Benjamin Franklin in popular culture
This article needs additional citations for verification. (February 2016)
Benjamin Franklin, one of the Founding Fathers of the United States of America, has appeared in popular culture as a character in novels, films, musicals, comics and video games. His experiment, using a kite, to prove that lightning is a form of electricity has been an especially popular aspect of his biography in fictional depictions.
- Franklin appears as a main character in the Broadway musicals Ben Franklin in Paris (1964, portrayed by Robert Preston) and 1776 (1969, portrayed by Howard Da Silva in the original production).
- Franklin is portrayed in a central role in the 2002-03 PBS cartoon Liberty's Kids voiced by Walter Cronkite.
- In 2017, a song about Franklin written by Lin-Manuel Miranda for the 2015 musical Hamilton, but not included in the finished production, was recorded and released by The Decemberists.
- Franklin, an upcoming miniseries, depicts Franklin's life in France.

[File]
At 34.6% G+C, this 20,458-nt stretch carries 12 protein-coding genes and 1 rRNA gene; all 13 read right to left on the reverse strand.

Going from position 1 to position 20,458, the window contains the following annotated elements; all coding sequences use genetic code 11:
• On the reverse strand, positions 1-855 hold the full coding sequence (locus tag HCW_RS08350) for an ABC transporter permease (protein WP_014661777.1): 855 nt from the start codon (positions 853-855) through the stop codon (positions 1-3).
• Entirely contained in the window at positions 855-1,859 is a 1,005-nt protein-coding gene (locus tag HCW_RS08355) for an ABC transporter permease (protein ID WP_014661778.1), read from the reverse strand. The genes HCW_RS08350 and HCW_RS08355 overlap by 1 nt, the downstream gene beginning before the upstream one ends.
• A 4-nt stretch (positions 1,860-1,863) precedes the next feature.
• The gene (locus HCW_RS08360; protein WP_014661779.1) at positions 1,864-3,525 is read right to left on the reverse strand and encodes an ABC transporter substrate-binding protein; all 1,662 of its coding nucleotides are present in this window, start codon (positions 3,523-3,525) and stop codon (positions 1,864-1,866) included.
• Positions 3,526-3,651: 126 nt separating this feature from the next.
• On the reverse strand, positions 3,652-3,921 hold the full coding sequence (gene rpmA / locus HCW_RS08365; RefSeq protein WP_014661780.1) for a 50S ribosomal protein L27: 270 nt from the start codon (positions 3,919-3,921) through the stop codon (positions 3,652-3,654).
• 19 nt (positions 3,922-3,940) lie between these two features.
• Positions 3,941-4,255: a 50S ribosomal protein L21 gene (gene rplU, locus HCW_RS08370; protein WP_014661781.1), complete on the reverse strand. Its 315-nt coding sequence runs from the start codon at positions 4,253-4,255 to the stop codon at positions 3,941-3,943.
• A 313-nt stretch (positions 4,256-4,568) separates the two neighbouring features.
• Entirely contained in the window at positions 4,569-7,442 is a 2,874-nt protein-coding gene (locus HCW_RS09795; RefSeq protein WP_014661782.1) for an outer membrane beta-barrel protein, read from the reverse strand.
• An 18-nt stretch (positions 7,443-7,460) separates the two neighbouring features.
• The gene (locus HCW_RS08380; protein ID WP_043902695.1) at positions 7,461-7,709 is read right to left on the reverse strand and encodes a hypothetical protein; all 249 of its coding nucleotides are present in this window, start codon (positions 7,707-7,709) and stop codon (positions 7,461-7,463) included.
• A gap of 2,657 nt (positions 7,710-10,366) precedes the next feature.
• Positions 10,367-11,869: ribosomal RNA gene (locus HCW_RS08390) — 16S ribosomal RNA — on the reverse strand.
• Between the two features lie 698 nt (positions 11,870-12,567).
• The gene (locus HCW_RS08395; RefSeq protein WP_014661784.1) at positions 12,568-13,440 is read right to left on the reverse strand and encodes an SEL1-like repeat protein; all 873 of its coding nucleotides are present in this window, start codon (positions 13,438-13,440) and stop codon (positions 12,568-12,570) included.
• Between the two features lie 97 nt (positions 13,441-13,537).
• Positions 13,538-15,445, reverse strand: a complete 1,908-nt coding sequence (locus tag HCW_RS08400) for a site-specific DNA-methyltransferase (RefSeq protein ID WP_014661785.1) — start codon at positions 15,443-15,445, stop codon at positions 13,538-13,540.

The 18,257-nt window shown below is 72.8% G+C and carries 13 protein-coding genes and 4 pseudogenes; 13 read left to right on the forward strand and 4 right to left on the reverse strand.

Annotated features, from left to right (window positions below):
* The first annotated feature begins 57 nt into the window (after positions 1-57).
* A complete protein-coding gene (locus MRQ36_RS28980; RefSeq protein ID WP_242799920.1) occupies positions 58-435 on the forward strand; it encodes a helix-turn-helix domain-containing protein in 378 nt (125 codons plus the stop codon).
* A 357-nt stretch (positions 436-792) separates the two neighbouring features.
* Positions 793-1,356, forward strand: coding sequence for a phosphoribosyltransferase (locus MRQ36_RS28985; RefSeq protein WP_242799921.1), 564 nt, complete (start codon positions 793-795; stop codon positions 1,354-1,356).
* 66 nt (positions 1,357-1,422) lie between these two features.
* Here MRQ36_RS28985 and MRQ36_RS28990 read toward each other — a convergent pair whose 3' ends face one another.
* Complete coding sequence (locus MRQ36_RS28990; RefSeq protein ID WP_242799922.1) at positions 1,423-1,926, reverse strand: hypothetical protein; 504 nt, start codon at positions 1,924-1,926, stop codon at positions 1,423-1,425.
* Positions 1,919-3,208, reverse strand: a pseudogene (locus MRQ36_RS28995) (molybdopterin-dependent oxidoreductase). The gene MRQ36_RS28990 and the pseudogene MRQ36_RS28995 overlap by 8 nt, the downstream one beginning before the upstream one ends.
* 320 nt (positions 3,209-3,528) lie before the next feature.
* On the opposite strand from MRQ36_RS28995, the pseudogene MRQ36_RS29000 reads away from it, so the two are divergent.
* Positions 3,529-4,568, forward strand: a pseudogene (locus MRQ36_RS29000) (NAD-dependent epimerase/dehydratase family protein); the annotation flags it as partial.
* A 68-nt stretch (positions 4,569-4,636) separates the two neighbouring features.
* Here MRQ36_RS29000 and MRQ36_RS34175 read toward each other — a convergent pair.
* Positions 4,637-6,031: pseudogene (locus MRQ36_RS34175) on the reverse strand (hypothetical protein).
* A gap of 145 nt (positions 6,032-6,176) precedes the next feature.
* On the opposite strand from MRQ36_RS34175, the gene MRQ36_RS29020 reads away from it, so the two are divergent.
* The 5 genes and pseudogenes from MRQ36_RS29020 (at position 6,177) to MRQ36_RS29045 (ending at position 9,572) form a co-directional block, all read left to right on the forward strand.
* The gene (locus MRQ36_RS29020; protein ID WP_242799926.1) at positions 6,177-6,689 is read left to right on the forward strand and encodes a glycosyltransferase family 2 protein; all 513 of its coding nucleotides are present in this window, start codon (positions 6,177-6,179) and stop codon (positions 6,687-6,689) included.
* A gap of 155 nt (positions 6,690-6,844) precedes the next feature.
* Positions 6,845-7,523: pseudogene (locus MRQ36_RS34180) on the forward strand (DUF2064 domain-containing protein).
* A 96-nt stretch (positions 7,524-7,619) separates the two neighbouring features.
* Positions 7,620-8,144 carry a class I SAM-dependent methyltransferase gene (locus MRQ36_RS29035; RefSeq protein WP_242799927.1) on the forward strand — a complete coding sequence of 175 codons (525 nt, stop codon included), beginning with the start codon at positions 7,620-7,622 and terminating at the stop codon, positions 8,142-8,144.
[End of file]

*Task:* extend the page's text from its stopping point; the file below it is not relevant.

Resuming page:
- Franklin appears in Janice Meredith (1924), played by Lee Beggs.
- Franklin appears in Lloyd's of London (1936), played by Thomas Pogue.
- Franklin appears in Marie Antoinette (1938), played by Walter Walker.
- Franklin appears in Royal Affairs in Versailles (1954), played by Orson Welles.
- Franklin appears in John Paul Jones (1959), played by Charles Coburn.
- Franklin appears in La Fayette (1961), played again by Orson Welles.
- Franklin appears in the 2008 miniseries John Adams, played by Tom Wilkinson.
- Franklin is a character in the 2015 play Mr Foote's Other Leg by Colin Stinton.
- Proud Destiny (1947) by Lion Feuchtwanger, a novel mainly about Pierre Beaumarchais and Franklin beginning in Paris in 1776.
- Franklin appears in the 1986 Fred Saberhagen novel The Frankenstein Papers, and part of the novel is written as letters to Franklin.
- Franklin is a character in the 1997 Thomas Pynchon novel Mason & Dixon.
- A young Franklin appears in Neal Stephenson's 2003 novel of 17th century science and alchemy, Quicksilver.
- Franklin appears in several episodes of Histeria!, voiced by actor Billy West similarly to Jay Leno. He is frequently shown flying his kite in a lightning storm and being electrocuted as a running gag.
- Franklin appears in The Remarkable Andrew (1942), played by George Watts.
- The Walt Disney cartoon Ben and Me (1953), based on the book by Robert Lawson, counterfactually explains that Franklin's achievements were actually the ideas of a mouse named Amos.